In Consumer Choice, we frequently encounter budget lines and indifference curves. For a given budget line, the optimization point is at the point where the indifference curve is just tangent to the budget line. For example, here is a graph used to illustrate how inferior goods behave with increases in income:
Here, as the budget line shifts to $ I_3 $, we're shown that consumption of $ z $, an inferior good, decreases. My question is: what's stopping me from drawing the indifference curve elsewhere? Why can't I draw the indifference curve tangent to $ I_3 $, just right of $ z_1 $ so that $ z_3 > z_1 $?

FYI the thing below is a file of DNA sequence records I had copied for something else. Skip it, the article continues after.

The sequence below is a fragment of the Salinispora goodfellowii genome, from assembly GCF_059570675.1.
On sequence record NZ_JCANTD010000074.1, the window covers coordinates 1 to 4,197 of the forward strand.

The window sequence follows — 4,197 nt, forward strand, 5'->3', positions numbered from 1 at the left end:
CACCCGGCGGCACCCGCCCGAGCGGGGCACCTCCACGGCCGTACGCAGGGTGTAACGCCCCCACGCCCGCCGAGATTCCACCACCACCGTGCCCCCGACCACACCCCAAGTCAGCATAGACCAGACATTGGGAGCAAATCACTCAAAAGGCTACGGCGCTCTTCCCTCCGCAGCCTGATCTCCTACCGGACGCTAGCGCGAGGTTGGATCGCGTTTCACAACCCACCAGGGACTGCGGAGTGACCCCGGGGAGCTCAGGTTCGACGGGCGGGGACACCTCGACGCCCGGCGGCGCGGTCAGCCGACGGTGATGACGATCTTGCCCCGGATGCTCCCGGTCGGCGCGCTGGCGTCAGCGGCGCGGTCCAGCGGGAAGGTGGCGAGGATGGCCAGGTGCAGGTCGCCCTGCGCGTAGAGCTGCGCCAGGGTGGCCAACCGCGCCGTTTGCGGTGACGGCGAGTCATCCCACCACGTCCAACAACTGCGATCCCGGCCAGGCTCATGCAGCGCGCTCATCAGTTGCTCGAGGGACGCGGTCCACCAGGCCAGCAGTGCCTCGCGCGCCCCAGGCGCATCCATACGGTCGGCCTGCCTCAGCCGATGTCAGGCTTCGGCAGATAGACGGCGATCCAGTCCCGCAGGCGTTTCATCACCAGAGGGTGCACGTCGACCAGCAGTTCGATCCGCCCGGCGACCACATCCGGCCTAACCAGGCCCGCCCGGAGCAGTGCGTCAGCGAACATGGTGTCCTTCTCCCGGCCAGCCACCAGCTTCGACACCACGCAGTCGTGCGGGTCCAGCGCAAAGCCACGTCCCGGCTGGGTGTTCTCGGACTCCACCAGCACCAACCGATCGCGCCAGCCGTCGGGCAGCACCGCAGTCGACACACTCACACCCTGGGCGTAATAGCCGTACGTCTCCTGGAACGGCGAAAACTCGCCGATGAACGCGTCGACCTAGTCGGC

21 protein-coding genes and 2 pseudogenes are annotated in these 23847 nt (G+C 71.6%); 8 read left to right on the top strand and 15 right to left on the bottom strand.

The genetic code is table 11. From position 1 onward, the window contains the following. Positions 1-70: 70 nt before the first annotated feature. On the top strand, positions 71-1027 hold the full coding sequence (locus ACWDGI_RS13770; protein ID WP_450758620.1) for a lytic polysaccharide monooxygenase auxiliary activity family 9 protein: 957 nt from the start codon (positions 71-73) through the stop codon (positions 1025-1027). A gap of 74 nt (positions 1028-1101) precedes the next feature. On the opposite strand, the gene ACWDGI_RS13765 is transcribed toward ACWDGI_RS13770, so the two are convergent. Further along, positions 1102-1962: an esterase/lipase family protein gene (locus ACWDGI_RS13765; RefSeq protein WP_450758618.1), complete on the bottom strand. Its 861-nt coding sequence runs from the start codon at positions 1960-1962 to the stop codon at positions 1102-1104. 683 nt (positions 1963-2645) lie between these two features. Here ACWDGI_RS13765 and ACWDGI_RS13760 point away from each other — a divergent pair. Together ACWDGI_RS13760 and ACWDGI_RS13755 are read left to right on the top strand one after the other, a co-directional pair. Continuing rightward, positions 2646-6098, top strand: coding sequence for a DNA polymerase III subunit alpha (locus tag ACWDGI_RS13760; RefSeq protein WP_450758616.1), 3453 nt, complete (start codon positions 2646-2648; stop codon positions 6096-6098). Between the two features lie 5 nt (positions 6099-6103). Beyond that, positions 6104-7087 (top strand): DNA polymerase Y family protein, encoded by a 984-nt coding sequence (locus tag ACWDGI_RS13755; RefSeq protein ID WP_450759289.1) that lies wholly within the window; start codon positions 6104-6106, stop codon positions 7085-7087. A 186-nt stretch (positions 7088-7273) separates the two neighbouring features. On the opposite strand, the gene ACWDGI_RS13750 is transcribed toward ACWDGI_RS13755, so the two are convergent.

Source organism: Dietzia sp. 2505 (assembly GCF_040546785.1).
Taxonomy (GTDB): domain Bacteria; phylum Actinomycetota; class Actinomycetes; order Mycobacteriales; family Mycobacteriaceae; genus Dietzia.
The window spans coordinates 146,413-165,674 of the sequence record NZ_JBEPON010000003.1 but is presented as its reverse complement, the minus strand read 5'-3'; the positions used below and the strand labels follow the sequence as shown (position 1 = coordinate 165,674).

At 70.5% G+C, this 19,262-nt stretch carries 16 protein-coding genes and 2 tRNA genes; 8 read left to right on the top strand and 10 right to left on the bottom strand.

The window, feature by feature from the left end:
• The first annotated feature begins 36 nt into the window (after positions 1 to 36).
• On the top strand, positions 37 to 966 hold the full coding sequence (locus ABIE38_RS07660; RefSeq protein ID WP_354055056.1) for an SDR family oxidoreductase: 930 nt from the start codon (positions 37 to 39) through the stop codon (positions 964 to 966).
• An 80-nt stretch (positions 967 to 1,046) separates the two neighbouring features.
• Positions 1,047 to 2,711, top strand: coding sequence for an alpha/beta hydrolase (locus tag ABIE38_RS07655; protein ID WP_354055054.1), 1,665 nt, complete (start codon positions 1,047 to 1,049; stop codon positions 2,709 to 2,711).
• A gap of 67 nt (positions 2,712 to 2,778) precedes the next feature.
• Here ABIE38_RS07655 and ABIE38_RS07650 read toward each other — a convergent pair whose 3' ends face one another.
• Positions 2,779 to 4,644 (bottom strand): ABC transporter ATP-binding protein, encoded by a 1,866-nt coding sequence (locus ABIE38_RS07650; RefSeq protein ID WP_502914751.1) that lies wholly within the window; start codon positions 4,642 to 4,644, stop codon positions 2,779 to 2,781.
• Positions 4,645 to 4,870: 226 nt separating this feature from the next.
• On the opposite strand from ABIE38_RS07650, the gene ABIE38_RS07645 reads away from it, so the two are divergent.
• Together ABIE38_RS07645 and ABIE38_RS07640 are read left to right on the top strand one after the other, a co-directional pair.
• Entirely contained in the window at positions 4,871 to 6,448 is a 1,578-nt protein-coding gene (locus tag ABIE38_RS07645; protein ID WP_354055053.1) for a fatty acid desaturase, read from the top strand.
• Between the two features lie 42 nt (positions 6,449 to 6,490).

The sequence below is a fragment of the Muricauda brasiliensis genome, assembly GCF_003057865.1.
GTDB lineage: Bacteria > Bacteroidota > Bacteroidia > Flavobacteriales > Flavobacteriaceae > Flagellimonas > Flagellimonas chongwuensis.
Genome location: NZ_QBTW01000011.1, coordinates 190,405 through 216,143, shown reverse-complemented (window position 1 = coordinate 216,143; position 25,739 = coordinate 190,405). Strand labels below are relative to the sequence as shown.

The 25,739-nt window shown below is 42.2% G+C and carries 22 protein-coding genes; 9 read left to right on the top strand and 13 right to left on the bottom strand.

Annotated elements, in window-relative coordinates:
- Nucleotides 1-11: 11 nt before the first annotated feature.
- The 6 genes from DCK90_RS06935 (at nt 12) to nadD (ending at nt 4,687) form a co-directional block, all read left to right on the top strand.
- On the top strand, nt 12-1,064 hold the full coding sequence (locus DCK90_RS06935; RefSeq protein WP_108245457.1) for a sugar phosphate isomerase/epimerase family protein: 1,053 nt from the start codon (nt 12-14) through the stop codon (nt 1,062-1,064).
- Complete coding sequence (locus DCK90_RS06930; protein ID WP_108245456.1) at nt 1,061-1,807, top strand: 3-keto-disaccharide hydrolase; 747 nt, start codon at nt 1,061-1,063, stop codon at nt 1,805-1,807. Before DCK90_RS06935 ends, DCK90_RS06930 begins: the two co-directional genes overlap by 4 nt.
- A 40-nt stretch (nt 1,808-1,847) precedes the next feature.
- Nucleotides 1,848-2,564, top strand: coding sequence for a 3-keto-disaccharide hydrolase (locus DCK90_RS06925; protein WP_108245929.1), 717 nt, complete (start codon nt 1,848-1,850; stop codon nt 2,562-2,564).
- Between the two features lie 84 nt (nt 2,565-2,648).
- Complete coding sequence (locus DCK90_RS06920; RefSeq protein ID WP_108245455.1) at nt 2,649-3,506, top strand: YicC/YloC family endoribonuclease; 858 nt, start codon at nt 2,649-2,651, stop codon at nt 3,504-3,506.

Sure, the MRS should be equal to the ratio of the price of the goods, but we can show that anywhere along the budget line, right?
Also, I understand that we can't draw the IC in a way that they intersect. So, I can't draw the IC for $ I_3 $ towards the end of $ I_3 $ (near the x-axis) because it'll intersect other indifference curves -- but how do we know where to draw the IC?
In other words, I can only reproduce this diagram for inferior goods because I've seen it. If I had to graphically represent this without having seen it earlier, there is no way I'd have figured that $ z_3 $ is lesser than $ z_1 $.